In first grade, we have a standard that reads:
Describe the need for water and how to be safe around water.
The second half of the standard was addressed in the following lesson featured today.
The key question presented to students was: What are some ways that we can be safe around water?
This lesson is very appropriate for our area as well since we are located on the Gulf Coast of Florida. Mrs. Deslauriers brought her class in this week for this lesson. And....I know you have heard me say it before, but it is such a huge part of the success stories, she came in ahead of time and read over the lab!
|Here are the materials for the lesson: lesson plan, booklets, and 9 sets of sorting cards in baggie.|
The students brought in their school boxes and placed them at the lab tables, then proceeded to the floor area to meet with Mrs. Deslauriers. She reviewed places where they might be around large bodies of water (beach, pool, river, etc.). The lesson calls for the students to read the booklet called "A Day at the Pool." The lesson plan that was provided by AIMs called for the teacher to read it aloud and listen carefully for any water safety tips. However, Mrs. Deslauriers had the students choral read it. I loved it!!! I have mostly taught intermediate grades and not used choral reading, but it just goes to show how we can use so many different approaches. Her students were very attentive and did capture the safety rules. She knew her students well.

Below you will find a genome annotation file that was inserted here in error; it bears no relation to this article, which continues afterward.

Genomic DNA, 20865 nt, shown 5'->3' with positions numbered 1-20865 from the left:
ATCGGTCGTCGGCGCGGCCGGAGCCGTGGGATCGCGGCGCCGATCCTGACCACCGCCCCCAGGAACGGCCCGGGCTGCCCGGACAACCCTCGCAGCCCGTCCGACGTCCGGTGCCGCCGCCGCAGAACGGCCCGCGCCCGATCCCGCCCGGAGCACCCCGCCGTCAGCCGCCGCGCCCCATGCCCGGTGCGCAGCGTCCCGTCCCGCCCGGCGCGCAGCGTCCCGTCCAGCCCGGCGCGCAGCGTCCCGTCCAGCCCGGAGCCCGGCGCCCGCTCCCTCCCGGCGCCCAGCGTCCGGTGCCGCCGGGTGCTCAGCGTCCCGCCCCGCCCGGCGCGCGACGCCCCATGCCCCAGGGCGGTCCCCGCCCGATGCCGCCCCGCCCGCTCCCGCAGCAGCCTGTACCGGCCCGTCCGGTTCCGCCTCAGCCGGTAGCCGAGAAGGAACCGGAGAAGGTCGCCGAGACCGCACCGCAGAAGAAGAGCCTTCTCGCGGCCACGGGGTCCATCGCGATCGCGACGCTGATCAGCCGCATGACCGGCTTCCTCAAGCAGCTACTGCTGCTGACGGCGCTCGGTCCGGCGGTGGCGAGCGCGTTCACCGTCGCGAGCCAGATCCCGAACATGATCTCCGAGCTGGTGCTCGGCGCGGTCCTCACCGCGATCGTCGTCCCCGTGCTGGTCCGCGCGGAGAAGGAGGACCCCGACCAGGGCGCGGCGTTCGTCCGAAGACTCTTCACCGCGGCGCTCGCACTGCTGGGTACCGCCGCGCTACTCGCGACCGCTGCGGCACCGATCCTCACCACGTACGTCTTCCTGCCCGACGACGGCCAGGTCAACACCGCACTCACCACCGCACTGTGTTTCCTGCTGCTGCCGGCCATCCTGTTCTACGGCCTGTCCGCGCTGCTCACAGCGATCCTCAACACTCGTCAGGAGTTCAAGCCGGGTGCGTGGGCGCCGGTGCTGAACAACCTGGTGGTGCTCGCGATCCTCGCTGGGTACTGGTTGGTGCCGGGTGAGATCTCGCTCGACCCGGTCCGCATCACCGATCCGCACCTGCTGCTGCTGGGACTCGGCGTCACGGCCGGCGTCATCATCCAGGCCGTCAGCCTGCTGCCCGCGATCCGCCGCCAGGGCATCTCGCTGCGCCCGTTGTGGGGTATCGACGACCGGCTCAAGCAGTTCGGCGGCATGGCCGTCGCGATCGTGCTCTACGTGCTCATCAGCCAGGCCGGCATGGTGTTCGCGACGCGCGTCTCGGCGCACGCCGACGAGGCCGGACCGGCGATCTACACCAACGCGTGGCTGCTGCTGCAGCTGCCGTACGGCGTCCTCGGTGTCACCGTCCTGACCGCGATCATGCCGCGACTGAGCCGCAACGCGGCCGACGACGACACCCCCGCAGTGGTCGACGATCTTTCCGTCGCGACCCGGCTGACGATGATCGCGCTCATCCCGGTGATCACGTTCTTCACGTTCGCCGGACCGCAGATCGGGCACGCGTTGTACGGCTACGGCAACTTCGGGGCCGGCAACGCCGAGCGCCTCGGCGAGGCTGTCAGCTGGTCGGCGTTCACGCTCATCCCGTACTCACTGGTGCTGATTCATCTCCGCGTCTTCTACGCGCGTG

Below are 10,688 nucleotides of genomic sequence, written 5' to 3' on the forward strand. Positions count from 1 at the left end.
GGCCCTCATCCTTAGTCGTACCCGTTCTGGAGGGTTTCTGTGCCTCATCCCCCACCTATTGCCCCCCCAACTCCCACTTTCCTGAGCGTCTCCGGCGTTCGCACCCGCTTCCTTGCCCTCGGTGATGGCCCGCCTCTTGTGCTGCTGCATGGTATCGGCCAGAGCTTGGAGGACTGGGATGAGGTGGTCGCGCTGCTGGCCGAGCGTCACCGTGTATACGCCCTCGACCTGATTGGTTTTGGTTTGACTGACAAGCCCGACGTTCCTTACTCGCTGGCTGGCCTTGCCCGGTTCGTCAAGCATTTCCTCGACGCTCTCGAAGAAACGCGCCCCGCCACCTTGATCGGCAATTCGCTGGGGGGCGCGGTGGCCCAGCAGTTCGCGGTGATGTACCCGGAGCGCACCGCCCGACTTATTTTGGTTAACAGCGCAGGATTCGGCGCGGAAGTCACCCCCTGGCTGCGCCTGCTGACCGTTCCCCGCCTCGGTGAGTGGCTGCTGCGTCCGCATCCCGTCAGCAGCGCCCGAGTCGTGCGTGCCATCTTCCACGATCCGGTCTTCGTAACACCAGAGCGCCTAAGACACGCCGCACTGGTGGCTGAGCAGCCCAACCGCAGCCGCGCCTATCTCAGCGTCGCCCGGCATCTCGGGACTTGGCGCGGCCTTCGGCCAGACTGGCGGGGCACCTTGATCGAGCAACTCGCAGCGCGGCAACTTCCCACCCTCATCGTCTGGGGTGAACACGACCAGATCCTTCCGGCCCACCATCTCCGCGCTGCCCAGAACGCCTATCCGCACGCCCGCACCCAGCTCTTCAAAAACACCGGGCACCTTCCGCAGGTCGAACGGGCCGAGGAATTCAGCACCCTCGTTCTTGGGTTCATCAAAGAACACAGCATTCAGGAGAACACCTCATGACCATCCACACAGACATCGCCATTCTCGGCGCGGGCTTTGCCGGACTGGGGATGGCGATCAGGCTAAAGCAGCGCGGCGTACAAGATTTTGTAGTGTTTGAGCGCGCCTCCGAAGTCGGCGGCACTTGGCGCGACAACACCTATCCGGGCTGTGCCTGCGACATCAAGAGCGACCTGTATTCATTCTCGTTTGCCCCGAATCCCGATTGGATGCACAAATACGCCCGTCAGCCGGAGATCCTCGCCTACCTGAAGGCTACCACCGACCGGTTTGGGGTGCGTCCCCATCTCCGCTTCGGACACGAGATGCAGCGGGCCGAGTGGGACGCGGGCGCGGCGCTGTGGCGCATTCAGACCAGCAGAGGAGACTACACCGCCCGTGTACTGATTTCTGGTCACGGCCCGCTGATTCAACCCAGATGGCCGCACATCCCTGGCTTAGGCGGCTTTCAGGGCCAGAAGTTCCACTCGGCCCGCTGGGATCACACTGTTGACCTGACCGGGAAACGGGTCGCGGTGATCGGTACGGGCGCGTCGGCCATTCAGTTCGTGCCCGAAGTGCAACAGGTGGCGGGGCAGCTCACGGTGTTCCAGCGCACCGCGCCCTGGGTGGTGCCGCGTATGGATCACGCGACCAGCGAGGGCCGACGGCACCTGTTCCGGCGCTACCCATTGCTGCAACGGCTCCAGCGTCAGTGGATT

|Choral reading and discussing their books.|
They discussed these tips and later compiled a list in their classrooms.
The students worked in pairs to to sort the cards into two groups ----those that show unsafe practices, and those that show safe water practices.
If time permitted, you could have the kids compare their sorts to another group.
Mrs. Deslauriers copied the cards onto a worksheet to have them individually sort for an assessment.
|Here is their assessment of safe and not safe. Great Job.|
I love it as a science coach when teachers are willing to take those boxes in the lab and give it a whirl, then provide me feedback on whether it was successful or needs tweaking. Sharing with others what works and doesn't helps us all be more effective.